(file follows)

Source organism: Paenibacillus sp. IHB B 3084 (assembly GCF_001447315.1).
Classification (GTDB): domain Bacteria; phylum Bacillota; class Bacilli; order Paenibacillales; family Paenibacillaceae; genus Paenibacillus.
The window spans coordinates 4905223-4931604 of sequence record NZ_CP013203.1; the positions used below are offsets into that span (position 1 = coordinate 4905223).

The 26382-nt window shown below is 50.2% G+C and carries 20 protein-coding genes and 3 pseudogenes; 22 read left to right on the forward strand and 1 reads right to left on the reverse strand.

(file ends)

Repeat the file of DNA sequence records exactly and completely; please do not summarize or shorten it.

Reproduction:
Source organism: Paenibacillus sp. IHB B 3084 (assembly GCF_001447315.1).
Classification (GTDB): domain Bacteria; phylum Bacillota; class Bacilli; order Paenibacillales; family Paenibacillaceae; genus Paenibacillus.
The window spans coordinates 4905223-4931604 of sequence record NZ_CP013203.1; the positions used below are offsets into that span (position 1 = coordinate 4905223).

The 26382-nt window shown below is 50.2% G+C and carries 20 protein-coding genes and 3 pseudogenes; 22 read left to right on the forward strand and 1 reads right to left on the reverse strand.